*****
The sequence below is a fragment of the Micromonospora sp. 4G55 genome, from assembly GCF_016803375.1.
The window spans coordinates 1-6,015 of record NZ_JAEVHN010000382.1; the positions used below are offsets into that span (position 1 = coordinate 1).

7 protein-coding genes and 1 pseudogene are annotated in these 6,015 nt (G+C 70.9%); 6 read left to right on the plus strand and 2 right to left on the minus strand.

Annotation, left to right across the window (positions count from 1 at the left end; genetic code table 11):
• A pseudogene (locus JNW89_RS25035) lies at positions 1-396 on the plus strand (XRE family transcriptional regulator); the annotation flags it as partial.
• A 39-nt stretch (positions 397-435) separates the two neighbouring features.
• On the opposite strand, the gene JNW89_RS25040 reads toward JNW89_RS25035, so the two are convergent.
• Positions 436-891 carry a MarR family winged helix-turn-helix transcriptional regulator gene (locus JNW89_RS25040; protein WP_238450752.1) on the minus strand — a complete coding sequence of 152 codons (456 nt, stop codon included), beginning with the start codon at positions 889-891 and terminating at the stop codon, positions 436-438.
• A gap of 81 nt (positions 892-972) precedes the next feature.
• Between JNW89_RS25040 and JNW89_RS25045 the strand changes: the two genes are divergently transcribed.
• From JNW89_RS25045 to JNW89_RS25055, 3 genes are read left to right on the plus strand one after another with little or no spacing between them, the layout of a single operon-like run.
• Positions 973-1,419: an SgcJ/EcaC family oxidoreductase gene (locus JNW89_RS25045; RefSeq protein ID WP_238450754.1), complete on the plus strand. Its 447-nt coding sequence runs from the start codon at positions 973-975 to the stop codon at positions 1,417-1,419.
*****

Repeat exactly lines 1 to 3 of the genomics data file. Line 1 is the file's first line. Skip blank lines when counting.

The sequence below is a fragment of the Micromonospora sp. 4G55 genome, from assembly GCF_016803375.1.
The window spans coordinates 1-6,015 of record NZ_JAEVHN010000382.1; the positions used below are offsets into that span (position 1 = coordinate 1).

7 protein-coding genes and 1 pseudogene are annotated in these 6,015 nt (G+C 70.9%); 6 read left to right on the plus strand and 2 right to left on the minus strand.